*Now wait for the receiving station to say “go with text”, plus this allows them any fills they might need of the preamble information or any needed fills of information of the addressee.
When they say, “go with text,” read your message word for word at writing speed, any tough words use phonetics. The number of words should match the (check) in the preamble. ARL Message codes are always phonetically spelled out. One number character per box. Ex. ARL Fifty Six would be 3 words. When done delivering your text to receiving station say, “Break for Signature”.
*Wait for receiving station to ask for fills, or say, “go with signature”.
Give signature of message sender, amateur call sign if applicable and say “end message number one, how copy?”
The receiving station will acknowledge your message number one and say “thanks for the traffic” ending with their call sign. You can reply by saying “thank you for taking it” and end with your call sign so net control knows the message has been passed and you both are finished.

Additional resource:  ARRL Message Handling instructions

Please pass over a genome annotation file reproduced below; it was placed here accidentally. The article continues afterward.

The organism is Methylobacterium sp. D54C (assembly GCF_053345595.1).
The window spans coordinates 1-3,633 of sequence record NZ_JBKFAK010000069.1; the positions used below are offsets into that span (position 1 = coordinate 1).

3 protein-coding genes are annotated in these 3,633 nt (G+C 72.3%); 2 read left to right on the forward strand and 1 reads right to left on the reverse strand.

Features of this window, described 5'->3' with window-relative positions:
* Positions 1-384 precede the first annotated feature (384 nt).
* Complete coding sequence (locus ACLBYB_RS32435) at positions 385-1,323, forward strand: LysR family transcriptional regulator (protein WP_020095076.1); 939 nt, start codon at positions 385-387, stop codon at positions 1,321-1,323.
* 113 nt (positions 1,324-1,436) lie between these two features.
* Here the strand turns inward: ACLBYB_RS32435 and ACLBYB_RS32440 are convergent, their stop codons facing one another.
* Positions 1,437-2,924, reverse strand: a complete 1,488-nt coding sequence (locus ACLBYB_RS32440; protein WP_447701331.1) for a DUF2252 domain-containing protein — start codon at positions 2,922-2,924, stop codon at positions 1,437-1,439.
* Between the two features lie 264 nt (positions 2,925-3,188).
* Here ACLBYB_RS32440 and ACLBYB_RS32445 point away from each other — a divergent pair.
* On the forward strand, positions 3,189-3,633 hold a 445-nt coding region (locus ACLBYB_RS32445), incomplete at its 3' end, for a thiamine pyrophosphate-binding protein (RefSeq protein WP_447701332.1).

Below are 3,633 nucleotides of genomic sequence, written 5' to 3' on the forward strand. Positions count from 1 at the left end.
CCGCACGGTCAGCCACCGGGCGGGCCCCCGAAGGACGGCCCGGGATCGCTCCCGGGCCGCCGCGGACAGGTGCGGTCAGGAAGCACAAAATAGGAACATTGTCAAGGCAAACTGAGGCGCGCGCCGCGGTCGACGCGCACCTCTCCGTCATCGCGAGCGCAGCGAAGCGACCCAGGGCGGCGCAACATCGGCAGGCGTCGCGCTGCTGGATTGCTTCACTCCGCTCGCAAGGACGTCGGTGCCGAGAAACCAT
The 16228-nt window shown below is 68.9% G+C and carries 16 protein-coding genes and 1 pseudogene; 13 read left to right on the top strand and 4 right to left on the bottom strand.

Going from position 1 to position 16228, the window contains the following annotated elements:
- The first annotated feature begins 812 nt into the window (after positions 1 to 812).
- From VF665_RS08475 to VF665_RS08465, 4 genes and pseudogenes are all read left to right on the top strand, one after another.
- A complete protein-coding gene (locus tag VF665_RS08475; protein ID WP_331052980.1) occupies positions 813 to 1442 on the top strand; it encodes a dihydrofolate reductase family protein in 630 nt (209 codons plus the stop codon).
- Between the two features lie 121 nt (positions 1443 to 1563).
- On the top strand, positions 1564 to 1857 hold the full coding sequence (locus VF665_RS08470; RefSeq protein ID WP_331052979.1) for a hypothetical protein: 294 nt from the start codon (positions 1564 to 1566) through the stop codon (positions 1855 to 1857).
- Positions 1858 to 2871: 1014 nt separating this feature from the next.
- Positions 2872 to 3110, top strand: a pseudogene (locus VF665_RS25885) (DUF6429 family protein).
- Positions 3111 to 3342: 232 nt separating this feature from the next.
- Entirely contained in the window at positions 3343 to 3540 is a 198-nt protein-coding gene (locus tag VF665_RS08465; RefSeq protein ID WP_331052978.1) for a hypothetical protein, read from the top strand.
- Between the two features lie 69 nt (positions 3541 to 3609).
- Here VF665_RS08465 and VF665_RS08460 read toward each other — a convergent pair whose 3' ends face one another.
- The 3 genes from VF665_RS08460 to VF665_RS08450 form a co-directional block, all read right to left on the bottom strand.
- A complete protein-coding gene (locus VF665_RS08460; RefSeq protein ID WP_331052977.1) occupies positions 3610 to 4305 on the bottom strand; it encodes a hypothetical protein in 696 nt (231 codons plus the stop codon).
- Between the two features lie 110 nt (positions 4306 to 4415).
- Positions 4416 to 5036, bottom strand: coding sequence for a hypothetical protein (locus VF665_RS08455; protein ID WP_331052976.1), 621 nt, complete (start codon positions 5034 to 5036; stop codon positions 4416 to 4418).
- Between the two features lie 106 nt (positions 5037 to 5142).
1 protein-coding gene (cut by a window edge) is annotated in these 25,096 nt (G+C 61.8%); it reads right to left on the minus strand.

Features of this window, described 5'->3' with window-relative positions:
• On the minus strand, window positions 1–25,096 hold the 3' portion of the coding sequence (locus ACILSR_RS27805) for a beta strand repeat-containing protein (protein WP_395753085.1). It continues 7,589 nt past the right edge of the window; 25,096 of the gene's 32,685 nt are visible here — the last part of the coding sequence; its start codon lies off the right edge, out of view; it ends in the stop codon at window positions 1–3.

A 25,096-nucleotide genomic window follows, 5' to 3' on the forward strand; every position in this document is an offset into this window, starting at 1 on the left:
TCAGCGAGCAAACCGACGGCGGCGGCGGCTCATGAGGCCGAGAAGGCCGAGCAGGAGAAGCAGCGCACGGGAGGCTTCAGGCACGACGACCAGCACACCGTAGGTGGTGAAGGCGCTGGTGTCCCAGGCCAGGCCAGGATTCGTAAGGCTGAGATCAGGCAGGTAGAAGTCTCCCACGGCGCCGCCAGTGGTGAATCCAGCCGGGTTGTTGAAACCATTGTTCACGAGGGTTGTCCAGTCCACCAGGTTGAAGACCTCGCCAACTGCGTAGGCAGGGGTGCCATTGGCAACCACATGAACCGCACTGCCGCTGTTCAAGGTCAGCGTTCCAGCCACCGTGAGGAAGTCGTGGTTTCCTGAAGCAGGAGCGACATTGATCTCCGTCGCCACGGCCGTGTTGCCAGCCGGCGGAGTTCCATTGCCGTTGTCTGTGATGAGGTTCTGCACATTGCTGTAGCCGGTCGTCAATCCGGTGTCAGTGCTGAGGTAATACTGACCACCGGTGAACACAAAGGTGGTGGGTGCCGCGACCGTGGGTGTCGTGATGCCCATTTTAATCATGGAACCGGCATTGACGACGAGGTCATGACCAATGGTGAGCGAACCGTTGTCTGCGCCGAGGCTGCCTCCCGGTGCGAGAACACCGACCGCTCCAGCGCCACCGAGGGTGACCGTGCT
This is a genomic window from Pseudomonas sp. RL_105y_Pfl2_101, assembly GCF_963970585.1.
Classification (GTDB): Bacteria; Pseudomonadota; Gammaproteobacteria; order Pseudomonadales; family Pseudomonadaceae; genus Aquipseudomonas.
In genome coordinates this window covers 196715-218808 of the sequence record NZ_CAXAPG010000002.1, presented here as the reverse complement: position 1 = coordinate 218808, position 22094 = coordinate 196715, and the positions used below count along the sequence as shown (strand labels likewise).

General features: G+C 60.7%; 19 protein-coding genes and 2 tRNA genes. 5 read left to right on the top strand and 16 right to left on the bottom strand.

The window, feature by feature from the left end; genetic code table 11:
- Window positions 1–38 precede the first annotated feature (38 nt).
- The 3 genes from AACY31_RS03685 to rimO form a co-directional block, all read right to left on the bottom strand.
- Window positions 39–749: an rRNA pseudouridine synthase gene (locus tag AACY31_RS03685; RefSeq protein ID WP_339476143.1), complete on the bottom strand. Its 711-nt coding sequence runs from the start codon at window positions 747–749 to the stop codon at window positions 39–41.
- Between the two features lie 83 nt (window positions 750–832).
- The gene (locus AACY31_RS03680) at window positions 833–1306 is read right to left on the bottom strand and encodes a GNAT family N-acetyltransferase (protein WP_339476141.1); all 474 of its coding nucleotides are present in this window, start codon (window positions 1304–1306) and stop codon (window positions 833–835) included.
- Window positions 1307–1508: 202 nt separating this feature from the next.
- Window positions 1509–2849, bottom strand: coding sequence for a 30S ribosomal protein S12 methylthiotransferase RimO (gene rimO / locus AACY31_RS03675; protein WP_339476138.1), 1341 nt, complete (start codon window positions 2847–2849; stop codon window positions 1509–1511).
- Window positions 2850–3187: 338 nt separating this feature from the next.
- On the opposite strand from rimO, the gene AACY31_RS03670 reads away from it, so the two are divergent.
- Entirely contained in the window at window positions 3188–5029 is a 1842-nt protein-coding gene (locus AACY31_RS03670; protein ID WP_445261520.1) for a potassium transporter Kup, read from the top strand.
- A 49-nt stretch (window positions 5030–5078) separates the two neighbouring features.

ICS 213 General Message Form



Pro Words for Message Handling



FEMA NIMS ICS FORM BOOKLET


Word list adopted by the International Telecommunication Union



The RST system



Additional Resources


Winlink website (includes downloadable program, walk through videos, and trouble-shooting)

RMS Express Winlink in EMCOMM PowerPoint Instructional Guide

ARRL Exam Review for Ham Radio

ARRL Quickstart for Ham Radio Operators

ARES Field Resource Manual

K9ATK and KD0AOE’s Operating on a Repeater Guide


WE APPRECIATE THE EFFORTS AND UNDERSTANDING PROVIDED BY THE ARRL AND ARES!

HERE IS A SMALL EXAMPLE OF THE INFORMATION USED IN THE

ARRL EC 016 TRAINING PROGRAM:

The Emergency Manager has the statutory power, and statutory responsibility, to coordinate these operations. The essential activity in this job is management of resources during emergencies. An ARES unit is a volunteer emergency communication resource.

Some ARES units have attached themselves, by mutual consent, to Emergency Management departments. The county Emergency Manager allocates the ARES unit’s communication resources during emergencies just like any other important resource. The EM tells the EC where communications links are most needed. The EC then does all the usual tasks of an EC – assigning operators and equipment, making relief schedules, and so on.